Archive for Friday, March 4, 1994


March 4, 1994


A state regent believes KU and other public universities need better assessment of teaching faculty.

A Lawrence member of the state Board of Regents on Thursday called for more consistent evaluation of faculty teaching.

Regent John Hiebert also told Kansas University faculty and students at a University Council meeting that student evaluations should carry more weight in the assessment of teaching skills.

"It is important for student evaluations to be used in a more consistent manner," said Hiebert, chair of the regents' academic affairs committee.

Hiebert said the chief academic officer of one regent university -- not KU -- said one-fourth of tenured faculty at that school weren't performing satisfactorily.

"I did not draw inferences from this to other institutions," he said.

However, Hiebert said, the problem of faculty burnout wasn't isolated to a single university.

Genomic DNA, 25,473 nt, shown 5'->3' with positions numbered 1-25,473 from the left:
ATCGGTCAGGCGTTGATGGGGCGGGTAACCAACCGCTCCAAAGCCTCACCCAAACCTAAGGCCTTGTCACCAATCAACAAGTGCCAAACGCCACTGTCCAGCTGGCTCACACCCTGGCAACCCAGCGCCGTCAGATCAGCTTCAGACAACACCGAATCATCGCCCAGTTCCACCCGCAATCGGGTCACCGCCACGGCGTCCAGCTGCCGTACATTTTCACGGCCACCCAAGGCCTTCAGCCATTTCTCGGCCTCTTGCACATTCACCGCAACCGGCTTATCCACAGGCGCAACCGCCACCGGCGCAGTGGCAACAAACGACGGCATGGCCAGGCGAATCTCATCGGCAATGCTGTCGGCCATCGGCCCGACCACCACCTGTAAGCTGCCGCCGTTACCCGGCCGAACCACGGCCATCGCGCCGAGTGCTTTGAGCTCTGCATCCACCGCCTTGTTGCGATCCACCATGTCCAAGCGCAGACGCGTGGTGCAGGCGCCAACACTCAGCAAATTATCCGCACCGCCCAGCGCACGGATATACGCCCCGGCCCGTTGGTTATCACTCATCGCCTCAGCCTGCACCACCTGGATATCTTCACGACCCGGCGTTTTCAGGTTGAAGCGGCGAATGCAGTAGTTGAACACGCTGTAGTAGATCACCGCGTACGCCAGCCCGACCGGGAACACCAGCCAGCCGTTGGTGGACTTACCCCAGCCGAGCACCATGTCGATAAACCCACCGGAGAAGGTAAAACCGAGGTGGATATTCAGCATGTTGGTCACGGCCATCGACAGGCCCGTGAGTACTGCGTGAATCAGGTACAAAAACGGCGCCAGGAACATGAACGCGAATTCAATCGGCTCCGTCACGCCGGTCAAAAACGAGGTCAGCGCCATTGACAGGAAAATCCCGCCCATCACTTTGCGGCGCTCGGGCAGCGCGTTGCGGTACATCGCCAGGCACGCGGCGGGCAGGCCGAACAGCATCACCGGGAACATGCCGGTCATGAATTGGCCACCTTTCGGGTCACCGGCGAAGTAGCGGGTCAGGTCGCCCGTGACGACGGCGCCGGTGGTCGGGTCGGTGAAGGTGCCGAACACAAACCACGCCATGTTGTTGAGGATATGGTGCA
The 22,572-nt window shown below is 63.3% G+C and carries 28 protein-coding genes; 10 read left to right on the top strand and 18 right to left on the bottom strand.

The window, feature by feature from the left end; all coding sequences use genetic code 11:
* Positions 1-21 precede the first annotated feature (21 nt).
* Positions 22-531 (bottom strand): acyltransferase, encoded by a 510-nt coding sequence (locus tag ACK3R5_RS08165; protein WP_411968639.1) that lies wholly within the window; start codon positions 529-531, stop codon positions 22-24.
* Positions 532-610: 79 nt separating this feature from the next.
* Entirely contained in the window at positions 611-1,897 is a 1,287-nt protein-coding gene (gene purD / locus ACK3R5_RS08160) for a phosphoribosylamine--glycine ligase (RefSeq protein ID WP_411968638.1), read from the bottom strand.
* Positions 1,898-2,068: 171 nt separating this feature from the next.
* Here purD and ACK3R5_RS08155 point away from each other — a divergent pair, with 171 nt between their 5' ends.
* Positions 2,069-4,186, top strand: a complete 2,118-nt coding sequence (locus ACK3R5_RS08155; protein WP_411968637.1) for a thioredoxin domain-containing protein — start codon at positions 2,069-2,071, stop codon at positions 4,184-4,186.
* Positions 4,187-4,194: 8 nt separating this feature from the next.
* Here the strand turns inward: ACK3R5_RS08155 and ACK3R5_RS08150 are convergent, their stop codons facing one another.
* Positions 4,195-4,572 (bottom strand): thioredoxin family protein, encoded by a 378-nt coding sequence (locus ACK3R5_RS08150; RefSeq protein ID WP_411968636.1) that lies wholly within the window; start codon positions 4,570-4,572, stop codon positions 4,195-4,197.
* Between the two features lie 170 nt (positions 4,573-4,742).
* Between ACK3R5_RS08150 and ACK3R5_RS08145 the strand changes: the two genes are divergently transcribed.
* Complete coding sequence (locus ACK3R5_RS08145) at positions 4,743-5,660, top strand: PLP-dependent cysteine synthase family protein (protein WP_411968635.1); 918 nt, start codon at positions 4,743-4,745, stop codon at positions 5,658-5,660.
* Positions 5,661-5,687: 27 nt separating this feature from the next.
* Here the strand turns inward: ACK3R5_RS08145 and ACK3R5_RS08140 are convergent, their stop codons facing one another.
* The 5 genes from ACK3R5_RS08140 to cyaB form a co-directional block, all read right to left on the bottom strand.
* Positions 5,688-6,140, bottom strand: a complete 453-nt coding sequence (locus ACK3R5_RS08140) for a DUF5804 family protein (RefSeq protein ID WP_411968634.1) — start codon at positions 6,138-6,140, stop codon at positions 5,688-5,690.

Peter Johnsen, professor of education psychology and research, said Hiebert shouldn't generalize about faculty performance.

"We seem to be in the vulnerable position of being whipping posts," he said.

The regents' director of academic affairs, Martine Hammond-Paludan, said today the unnamed administrator's 25 percent assessment could be misinterpreted.

"It's important not to jump to conclusions that don't look at the details," she said.

Sandra Zimdars-Swartz, professor of religious studies, told Hiebert faculty evaluations should reflect the reality of university teaching.

Fewer college students are willing to accept responsibility for learning, she said.

Hammond-Paludan said faculty throughout the regents' system were alarmed by the passive nature of students.

"It's, 'Here I am. Fill me up with knowledge,'" she said. "I hear a lot of faculty members very frustrated about that."

Don Marquis, professor of philosophy, said scores on teaching evaluations were tricky to decipher.

"There are lots of ways to raise evaluations that have very little to do with one's teaching," he said.

Marquis said more emphasis on student assessment of faculty leads to grade inflation. Faculty interested in better reviews simply give higher grades, he said.

He said faculty also would avoid negative assessments by avoiding required courses. Students give better scores to faculty in elective courses, he said.

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